astronomyblog: Fast radio burst (FRB) In…


Fast radio burst (FRB)

In radio astronomy, a fast radio burst (FRB) is a high-energy astrophysical phenomenon of unknown origin manifested as a transient radio pulse lasting a few milliseconds on average.

The first FRB was discovered by Duncan Lorimer and his student David Narkevic in 2007 when they were looking through archival pulsar survey data, and it is therefore commonly referred to as Lorimer Burst. Many FRBs have since been found, including a repeating FRB. Although the exact origin and cause is uncertain, they are almost definitely extragalactic, with the nearest roughly 1.6 billion light years away, and the furthest 17 billion light years away (comoving).

When the FRBs are polarized, it indicates that they are emitted from a source contained within an extremely powerful magnetic field. The origin of the FRBs has yet to be determined; proposals for its origin range from a rapidly rotating neutron star and a black hole to extraterrestrial intelligence.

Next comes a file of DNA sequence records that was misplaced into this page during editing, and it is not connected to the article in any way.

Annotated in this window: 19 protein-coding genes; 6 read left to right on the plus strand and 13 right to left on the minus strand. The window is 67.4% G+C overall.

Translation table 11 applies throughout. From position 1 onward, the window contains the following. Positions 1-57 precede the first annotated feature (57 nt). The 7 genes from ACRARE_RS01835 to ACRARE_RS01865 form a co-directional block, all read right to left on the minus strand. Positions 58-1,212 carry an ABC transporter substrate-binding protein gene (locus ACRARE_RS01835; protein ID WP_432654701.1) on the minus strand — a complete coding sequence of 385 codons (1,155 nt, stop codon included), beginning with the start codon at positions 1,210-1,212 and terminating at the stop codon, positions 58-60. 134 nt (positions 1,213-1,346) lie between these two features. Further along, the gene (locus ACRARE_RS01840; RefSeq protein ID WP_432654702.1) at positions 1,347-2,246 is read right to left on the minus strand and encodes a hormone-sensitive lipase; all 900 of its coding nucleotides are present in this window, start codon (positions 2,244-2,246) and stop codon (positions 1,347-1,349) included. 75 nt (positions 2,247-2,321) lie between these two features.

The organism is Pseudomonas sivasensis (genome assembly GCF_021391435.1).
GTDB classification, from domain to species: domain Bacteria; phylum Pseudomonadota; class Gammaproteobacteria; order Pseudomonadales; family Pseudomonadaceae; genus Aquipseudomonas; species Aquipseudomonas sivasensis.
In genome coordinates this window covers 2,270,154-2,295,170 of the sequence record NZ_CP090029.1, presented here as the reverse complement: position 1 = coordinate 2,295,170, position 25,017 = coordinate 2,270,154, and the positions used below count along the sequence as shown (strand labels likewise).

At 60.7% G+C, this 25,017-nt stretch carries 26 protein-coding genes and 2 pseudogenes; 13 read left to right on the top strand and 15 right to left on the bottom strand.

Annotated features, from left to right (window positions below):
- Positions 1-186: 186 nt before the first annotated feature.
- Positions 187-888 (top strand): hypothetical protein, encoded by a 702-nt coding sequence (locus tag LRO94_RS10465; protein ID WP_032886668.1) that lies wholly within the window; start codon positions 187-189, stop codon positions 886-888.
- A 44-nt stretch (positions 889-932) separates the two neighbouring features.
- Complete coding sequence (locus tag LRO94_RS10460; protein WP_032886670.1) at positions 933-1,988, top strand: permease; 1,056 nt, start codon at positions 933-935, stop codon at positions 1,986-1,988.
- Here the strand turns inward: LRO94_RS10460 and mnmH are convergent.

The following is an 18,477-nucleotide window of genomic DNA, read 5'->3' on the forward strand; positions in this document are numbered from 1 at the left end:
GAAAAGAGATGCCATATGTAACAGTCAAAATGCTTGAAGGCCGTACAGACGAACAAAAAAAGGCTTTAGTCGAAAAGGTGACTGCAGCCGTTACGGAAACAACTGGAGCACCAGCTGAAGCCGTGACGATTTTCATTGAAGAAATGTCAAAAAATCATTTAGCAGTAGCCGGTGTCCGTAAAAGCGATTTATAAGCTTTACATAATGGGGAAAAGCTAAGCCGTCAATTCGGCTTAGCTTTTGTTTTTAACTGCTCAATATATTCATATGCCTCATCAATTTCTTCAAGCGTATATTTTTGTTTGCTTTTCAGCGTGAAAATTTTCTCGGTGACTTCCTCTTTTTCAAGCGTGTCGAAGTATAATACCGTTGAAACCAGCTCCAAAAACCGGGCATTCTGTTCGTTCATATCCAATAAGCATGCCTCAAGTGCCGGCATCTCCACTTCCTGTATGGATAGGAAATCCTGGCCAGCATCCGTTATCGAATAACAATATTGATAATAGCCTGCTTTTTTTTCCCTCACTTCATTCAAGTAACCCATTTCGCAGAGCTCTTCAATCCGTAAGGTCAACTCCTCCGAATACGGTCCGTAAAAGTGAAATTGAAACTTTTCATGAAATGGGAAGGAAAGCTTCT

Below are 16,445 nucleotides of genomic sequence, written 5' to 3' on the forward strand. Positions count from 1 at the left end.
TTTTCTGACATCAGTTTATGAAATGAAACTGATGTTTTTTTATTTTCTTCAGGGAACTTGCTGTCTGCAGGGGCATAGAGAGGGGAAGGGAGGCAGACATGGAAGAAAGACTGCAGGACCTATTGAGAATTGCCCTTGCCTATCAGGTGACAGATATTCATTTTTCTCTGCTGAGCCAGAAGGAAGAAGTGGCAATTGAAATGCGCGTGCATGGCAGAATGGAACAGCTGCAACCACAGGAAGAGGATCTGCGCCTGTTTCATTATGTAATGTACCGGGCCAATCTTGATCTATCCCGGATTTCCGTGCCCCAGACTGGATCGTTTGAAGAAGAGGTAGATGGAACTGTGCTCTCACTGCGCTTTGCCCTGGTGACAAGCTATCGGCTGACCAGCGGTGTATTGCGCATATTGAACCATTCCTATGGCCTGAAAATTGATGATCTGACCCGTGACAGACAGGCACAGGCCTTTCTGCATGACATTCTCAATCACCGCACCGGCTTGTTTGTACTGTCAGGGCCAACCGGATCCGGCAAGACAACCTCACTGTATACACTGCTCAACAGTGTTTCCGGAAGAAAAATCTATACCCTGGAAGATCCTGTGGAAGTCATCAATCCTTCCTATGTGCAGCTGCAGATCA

Neutron star


Black Holes


Sign of extraterrestrial intelligence?

The localization and characterization of the one known repeating source, FRB 121102, has revolutizoned the understanding of the source class. FRB 121102 is identified with a galaxy at a distance of approximately 3 billion light years, well outside the Milky Way Galaxy, and embedded in an extreme environment.


Fast radio bursts are named by the date the signal was recorded, as “FRB YYMMDD”. The first fast radio burst to be described, the Lorimer Burst FRB 010724, was identified in 2007 in archived data recorded by the Parkes Observatory on 24 July 2001. Since then, most known FRBs have been found in previously recorded data. On 19 January 2015, astronomers at Australia’s national science agency (CSIRO) reported that a fast radio burst had been observed for the first time live, by the Parkes Observatory.


Parkes radio telescope

Fast radio bursts are bright, unresolved (pointsource-like), broadband (spanning a large range of radio frequencies), millisecond flashes found in parts of the sky outside the Milky Way. Unlike many radio sources the signal from a burst is detected in a short period of time with enough strength to stand out from the noise floor. 


The burst usually appears as a single spike of energy without any change in its strength over time. The bursts last for a period of several milliseconds (thousandths of a second). The bursts come from all over the sky, and are not concentrated on the plane of the Milky Way. Known FRB locations are biased by the parts of the sky that the observatories can image.